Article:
In this week’s PLoS ONE media digest: U.S. energy policy and land use, the terrible tail of Ankylosaurus and decoding bat songs.
Climate change, energy policy and land use are topics that are rarely far from the news headlines. In their recent PLoS ONE article, Robert McDonald and colleagues at the Nature Conservancy estimate the effects of different U.S. energy policies on land use and habitat and predict that the land area taken up by energy production will dramatically increase by 2030. The authors state that this energy sprawl (the area footprint of new energy supply) “increases the need for energy conservation, appropriate siting, sustainable production practices, and compensatory mitigation offsets.” The study has been highlighted by the New York Times, Nature News and Journal Watch.
Dinosaurs of the ankylosaurid family are large and heavily armoured and are often portrayed with an enlarged mass of bone, forming a “club” at the end of their tail, which was used as a defensive weapon. In a new study published in PLoS ONE, Victoria Arbour of the University of Alberta, used computed tomography (CT) scans to analyse the tail clubs of fossil ankylosaurids and discuss how these dinosaurs swung their terrifying tails. Some of the online coverage of the study includes: Wired News, NeuroDojo and the Open Source Paleontologist.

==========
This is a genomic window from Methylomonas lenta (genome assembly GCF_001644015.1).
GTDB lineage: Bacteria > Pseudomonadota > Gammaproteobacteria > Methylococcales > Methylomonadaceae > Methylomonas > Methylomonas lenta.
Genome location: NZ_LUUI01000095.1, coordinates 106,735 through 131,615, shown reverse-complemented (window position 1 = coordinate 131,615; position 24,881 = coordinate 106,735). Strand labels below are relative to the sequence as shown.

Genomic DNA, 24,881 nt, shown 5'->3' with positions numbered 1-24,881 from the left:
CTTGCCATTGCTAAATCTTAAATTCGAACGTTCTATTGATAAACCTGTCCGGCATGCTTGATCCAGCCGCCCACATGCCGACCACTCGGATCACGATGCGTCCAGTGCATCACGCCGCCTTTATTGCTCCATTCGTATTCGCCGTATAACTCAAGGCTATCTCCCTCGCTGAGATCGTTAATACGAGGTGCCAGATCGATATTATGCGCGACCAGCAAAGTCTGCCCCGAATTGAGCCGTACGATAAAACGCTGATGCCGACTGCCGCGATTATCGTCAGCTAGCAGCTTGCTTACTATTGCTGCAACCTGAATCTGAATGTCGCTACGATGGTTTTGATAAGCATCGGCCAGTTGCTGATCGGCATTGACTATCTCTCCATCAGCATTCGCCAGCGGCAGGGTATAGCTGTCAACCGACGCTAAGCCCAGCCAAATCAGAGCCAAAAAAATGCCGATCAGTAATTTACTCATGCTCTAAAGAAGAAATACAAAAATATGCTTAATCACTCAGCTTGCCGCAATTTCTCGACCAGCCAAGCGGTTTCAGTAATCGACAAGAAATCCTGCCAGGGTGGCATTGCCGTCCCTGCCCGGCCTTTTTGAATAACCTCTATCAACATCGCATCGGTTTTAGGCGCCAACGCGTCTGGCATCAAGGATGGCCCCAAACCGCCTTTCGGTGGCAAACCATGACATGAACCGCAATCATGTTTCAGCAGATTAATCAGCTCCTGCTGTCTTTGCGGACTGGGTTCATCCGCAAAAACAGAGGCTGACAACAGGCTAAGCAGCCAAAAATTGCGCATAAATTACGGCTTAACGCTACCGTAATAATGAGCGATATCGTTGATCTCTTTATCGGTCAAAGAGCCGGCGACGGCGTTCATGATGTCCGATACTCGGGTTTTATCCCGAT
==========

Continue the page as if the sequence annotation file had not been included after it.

Complex songs are rare among mammals but in their recent PLoS ONE article, Kirsten Bohn and colleagues report that males of the species Tadarida brasiliensis (the Brazilian free-tailed bat) produce songs to attract females and to ward off other males and while there is some variation, these songs are highly organised, governed by a complex set of syntactical rules and following a set syllabic order. The BBC News, the Associated Press and the 80beats blog have all discussed the paper and you can listen to samples of the bats’ ballads by visiting the supporting information section of the published paper.
And finally, some of the recent coverage of papers published in PLoS ONE includes:
- Scientific American and PsychCentral on risk taking in teenagers
- Björn Brembs on a paper entitled Endogenous Human Brain Dynamics Recover Slowly Following Cognitive Effort
- Wired News on the Recognition of Handwriting from Electromyography and on manoeuvering in an Apollo space suit